Worrying development in relation to the continuing rise of cocaine and crack cocaine use

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Worrying development in relation to the continuing rise of cocaine and crack cocaine use

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The Minister for Public Health, Wellbeing and the National Drugs Strategy, Frank Feighan TD, has acknowledged the publication today of the Health Research Board’s (HRB) latest research into treated problem drug use in the seven year period 2013-2019.

The National Drug Treatment Reporting System has shown an overall increase of 1,658 or 18% in the number of treated cases recorded between 2013 and 2019. These figures highlight the levels of increased demand for drug treatment services nationwide.

Between 2018 and 2019 there was an increase of 3.8% or 390 cases in the number of cases presenting for treatment.   

Opioids continue to be the most commonly reported main problem drug at 39%, followed by cocaine and cannabis at 24% and 23.5% per cent respectively.

In looking at the patterns and trends in treatment cases since 2013, it is clear that   opioid use has decreased from 51% of cases treated in 2013 to 39% of cases treated in 2019. The increase in cocaine use stands out. It has increased from 8% of cases in 2013 to 24% of cases in 2019.

The Minister of State with responsibility for Public Health, Wellbeing and the National Drugs Strategy and Sligo-Leitrim TD Frank Feighan, said “I welcome this data which has been released today by the HRB as it clearly illuminates a worrying development in relation to the continuing rise of cocaine use and crack cocaine use in Ireland.

“The HRB data also highlights significant decreases in opioid use and just how well drug treatment services nationwide have responded to the increased demand. The investment in treatment services over the last number of years under Reducing Harm Supporting Recovery has enabled us to increase the capacity to meet the extra treatment demand.”

The HRB plays an important role in supporting high quality monitoring, evaluation and research to ensure policies and practices are evidence informed. Their research contributed to the development in 2019 of the €750,000 multiannual investment plan under the National Drugs Strategy for 14 strategic health initiatives.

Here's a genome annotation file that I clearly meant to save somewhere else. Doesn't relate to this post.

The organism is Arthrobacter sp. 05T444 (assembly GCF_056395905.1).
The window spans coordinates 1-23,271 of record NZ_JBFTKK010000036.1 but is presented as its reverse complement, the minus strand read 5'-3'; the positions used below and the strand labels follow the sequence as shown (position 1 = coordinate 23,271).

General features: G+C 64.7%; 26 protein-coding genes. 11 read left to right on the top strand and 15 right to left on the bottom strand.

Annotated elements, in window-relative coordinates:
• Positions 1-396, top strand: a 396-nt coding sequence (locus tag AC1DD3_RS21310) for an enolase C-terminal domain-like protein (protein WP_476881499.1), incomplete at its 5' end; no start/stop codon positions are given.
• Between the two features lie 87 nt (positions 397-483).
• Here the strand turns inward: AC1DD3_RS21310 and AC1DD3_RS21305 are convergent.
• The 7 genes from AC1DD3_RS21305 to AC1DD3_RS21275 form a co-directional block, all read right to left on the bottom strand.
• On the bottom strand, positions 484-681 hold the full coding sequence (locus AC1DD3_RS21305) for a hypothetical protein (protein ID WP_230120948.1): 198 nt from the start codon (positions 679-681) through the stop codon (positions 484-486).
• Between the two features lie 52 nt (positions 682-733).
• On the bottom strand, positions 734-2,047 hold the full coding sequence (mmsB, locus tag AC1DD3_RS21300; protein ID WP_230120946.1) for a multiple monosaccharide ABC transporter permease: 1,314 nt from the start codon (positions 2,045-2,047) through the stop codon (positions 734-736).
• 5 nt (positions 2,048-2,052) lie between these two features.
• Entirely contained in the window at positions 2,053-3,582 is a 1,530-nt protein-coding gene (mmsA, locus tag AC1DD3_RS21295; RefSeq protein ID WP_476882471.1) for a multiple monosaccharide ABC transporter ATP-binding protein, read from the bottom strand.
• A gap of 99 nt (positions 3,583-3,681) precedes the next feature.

These initiatives will strengthen the implementation of the Strategy, where the focus is on early harm reduction, responding to emerging trends and patterns of substance misuse, improving access to services for people with complex needs, Deputy Feighan outlined in a statement.

The Department of Health works with the HSE to raise awareness of the dangers associated with drugs through the Drugs.ie website. In 2019, the HSE developed and promoted two national campaigns aimed at students and the festival goers, who may not present at traditional addiction services. 

Earlier this year, in recognition of the increased risks posed to drug users during COVID-19 the Department of Health and the HSE developed two ‘Harm Reduction Posters’ directed at those with substance abuse issues and those with alcohol related problems respectively. The key harm reduction messages in the posters are person centred and offer simple advice and suggestions in line with the person centred approach of the National Drugs Strategy, Healthy Ireland and Slaintecare.

The Department of Health, as part of the introduction of the Health Diversion Programme, is providing €100,000 in 2020 to develop a national harm reduction campaign to raise awareness of the risks associated with drug use. This will include the use of club drugs, festival drug use and new trends.

Minister Feighan added “As Minister with responsibility for the National Drugs Strategy, I believe that addressing the drug problem in Ireland requires a multi-pronged approach; providing targeted harm-reduction and prevention initiatives in tandem with treatment services. I would strongly encourage people with substance abuse issues to contact the HSE’s Drug and Alcohol Helpline which is available from Mon-Fri. 9.30-5.30pm 1800 459 459.”